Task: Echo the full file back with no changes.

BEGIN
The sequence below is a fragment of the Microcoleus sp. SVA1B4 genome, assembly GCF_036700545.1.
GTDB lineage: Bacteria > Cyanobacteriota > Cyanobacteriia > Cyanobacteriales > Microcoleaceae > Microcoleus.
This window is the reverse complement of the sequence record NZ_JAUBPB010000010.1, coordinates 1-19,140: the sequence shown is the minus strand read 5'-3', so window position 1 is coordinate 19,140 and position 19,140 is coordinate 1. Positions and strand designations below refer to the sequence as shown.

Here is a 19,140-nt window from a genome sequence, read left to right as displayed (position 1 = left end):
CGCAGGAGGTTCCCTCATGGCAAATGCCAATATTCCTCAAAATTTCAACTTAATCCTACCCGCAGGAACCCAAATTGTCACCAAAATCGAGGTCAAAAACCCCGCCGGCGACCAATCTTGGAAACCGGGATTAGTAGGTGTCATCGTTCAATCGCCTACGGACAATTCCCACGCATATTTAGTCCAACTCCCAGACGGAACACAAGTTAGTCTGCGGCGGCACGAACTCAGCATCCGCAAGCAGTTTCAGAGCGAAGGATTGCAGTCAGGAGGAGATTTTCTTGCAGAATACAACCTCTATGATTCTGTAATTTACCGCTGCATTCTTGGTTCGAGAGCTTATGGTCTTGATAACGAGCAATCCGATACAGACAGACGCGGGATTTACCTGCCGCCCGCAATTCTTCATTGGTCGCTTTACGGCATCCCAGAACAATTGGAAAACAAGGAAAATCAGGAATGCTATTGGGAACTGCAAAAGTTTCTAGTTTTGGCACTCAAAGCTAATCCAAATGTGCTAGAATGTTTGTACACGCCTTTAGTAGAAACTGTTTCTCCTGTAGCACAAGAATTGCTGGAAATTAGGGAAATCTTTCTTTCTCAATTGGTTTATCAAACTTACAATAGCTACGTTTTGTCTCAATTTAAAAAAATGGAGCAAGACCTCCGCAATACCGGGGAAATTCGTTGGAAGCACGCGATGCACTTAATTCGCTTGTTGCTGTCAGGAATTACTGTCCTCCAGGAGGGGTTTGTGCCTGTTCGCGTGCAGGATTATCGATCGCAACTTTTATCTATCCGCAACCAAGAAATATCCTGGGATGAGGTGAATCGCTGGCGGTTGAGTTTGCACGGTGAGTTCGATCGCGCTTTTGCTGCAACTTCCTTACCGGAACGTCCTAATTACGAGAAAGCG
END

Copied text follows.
The sequence below is a fragment of the Microcoleus sp. SVA1B4 genome, assembly GCF_036700545.1.
GTDB lineage: Bacteria > Cyanobacteriota > Cyanobacteriia > Cyanobacteriales > Microcoleaceae > Microcoleus.
This window is the reverse complement of the sequence record NZ_JAUBPB010000010.1, coordinates 1-19,140: the sequence shown is the minus strand read 5'-3', so window position 1 is coordinate 19,140 and position 19,140 is coordinate 1. Positions and strand designations below refer to the sequence as shown.

Here is a 19,140-nt window from a genome sequence, read left to right as displayed (position 1 = left end):
CGCAGGAGGTTCCCTCATGGCAAATGCCAATATTCCTCAAAATTTCAACTTAATCCTACCCGCAGGAACCCAAATTGTCACCAAAATCGAGGTCAAAAACCCCGCCGGCGACCAATCTTGGAAACCGGGATTAGTAGGTGTCATCGTTCAATCGCCTACGGACAATTCCCACGCATATTTAGTCCAACTCCCAGACGGAACACAAGTTAGTCTGCGGCGGCACGAACTCAGCATCCGCAAGCAGTTTCAGAGCGAAGGATTGCAGTCAGGAGGAGATTTTCTTGCAGAATACAACCTCTATGATTCTGTAATTTACCGCTGCATTCTTGGTTCGAGAGCTTATGGTCTTGATAACGAGCAATCCGATACAGACAGACGCGGGATTTACCTGCCGCCCGCAATTCTTCATTGGTCGCTTTACGGCATCCCAGAACAATTGGAAAACAAGGAAAATCAGGAATGCTATTGGGAACTGCAAAAGTTTCTAGTTTTGGCACTCAAAGCTAATCCAAATGTGCTAGAATGTTTGTACACGCCTTTAGTAGAAACTGTTTCTCCTGTAGCACAAGAATTGCTGGAAATTAGGGAAATCTTTCTTTCTCAATTGGTTTATCAAACTTACAATAGCTACGTTTTGTCTCAATTTAAAAAAATGGAGCAAGACCTCCGCAATACCGGGGAAATTCGTTGGAAGCACGCGATGCACTTAATTCGCTTGTTGCTGTCAGGAATTACTGTCCTCCAGGAGGGGTTTGTGCCTGTTCGCGTGCAGGATTATCGATCGCAACTTTTATCTATCCGCAACCAAGAAATATCCTGGGATGAGGTGAATCGCTGGCGGTTGAGTTTGCACGGTGAGTTCGATCGCGCTTTTGCTGCAACTTCCTTACCGGAACGTCCTAATTACGAGAAAGCG